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Consumers Stuck

Regardless of where a fake comes from, you probably won't know it's bogus until you try to get the nominal maker to service it. In one case, customers bought what they thought was high-performance PC RAM from OCZ Technology several years ago; it turned out to be an inferior phony product bearing the OCZ label.

According to Alex Mei, vice president of marketing for OCZ, the counterfeit memory led to freezes, crashes, or PCs that wouldn't start. OCZ traced the illegitimate memory to an online store and demanded that the store stop selling the fakes.

Though OCZ had no legal obligation to do so, it sent replacement RAM to many of the victims who had complained about the bogus modules; the complaints were dealt with case-by-case, Mei says.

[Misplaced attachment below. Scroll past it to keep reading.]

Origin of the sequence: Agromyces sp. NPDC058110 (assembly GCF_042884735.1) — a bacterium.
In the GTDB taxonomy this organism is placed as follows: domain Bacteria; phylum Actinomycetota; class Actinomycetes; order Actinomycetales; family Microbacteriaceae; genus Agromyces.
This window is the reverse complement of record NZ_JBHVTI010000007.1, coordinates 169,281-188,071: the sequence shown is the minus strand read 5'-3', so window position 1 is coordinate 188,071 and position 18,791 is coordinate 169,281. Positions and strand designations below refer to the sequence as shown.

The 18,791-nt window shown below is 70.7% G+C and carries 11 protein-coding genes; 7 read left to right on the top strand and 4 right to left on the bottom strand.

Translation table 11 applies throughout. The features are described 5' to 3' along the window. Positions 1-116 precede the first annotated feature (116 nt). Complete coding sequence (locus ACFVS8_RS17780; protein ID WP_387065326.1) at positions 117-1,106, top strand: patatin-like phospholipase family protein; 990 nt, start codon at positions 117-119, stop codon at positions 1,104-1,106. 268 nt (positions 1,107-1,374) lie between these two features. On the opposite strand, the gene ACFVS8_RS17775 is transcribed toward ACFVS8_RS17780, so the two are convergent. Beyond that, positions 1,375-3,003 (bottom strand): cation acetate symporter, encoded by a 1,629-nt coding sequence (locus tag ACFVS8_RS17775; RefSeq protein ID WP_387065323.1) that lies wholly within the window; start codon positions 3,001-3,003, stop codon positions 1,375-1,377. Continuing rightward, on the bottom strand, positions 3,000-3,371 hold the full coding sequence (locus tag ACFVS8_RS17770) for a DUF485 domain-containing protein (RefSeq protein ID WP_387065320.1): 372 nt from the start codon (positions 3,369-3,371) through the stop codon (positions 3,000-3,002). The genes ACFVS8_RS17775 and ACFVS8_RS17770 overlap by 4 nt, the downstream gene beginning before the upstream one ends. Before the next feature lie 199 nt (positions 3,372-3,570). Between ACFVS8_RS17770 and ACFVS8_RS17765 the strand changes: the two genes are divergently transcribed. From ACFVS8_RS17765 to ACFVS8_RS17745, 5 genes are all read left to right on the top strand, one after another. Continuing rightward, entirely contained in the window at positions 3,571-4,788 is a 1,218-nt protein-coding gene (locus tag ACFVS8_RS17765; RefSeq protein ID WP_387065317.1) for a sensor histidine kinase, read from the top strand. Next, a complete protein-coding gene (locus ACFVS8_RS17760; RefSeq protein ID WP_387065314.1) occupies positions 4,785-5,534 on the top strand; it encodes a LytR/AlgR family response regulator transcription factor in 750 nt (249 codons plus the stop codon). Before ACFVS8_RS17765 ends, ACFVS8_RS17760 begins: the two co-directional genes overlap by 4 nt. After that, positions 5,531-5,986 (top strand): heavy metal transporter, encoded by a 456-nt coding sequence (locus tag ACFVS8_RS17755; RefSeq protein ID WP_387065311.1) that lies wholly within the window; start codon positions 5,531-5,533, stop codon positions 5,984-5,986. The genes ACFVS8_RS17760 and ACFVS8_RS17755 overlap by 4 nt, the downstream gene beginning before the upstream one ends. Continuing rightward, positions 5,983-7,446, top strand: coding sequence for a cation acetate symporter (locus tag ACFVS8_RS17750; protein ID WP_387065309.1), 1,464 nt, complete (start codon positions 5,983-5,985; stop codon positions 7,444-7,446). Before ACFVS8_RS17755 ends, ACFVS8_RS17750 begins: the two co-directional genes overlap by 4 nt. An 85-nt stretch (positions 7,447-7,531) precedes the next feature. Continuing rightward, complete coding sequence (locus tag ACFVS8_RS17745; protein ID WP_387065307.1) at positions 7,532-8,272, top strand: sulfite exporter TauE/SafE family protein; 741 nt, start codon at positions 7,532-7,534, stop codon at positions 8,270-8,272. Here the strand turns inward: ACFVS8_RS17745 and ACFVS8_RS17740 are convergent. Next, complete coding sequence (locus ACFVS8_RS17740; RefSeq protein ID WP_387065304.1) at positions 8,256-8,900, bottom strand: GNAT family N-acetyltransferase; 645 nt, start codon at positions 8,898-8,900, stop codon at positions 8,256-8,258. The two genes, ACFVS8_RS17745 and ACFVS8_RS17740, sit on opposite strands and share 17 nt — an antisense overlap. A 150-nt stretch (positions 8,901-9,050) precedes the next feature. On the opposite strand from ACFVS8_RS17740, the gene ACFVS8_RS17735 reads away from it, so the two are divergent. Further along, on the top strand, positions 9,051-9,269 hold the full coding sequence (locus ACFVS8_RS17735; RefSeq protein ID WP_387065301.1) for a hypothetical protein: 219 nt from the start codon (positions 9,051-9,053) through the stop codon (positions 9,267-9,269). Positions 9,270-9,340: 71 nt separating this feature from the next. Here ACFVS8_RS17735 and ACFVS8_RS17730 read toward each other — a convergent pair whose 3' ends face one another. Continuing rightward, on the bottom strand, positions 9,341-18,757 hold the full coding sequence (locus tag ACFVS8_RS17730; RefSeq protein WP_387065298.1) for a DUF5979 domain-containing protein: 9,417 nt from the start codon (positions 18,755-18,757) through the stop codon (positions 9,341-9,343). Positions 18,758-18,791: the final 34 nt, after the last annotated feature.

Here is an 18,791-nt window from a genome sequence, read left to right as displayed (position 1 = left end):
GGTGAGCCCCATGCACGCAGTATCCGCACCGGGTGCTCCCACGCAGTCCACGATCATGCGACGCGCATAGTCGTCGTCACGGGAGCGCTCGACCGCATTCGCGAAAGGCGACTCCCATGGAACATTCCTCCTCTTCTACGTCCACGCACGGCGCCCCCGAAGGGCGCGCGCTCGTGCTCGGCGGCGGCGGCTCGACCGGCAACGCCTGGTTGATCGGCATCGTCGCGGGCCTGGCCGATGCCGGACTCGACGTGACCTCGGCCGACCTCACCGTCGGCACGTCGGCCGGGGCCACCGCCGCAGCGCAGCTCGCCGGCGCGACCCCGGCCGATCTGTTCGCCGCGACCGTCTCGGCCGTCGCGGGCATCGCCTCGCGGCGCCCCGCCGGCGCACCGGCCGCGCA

OCZ's generous response is the exception, not the rule: Consumers have no legal recourse with the legitimate brand-name manufacturer; instead, they must try to get their money back from the store where they purchased the phony goods.

Many vendors state that the company's warranty doesn't cover bogus goods; others deal with each return separately. If you innocently obtain a fake copy of Windows, you may qualify for a legitimate replacement from Microsoft: Visit www.microsoft.com/genuine to find out more or to file a report if a seller is unhelpful when you try to return a suspect product.

Vendors such as HP, Kingston, and Motorola say they usually learn about counterfeiting problems as a result of consumer complaints like the ones OCZ received. Given the international scope of the problem, that's unlikely to change. Good bargains do exist: Most of the low-cost merchandise PC World bought for this story worked and was genuine. But your best safeguard against phony hardware is to shop skeptically.

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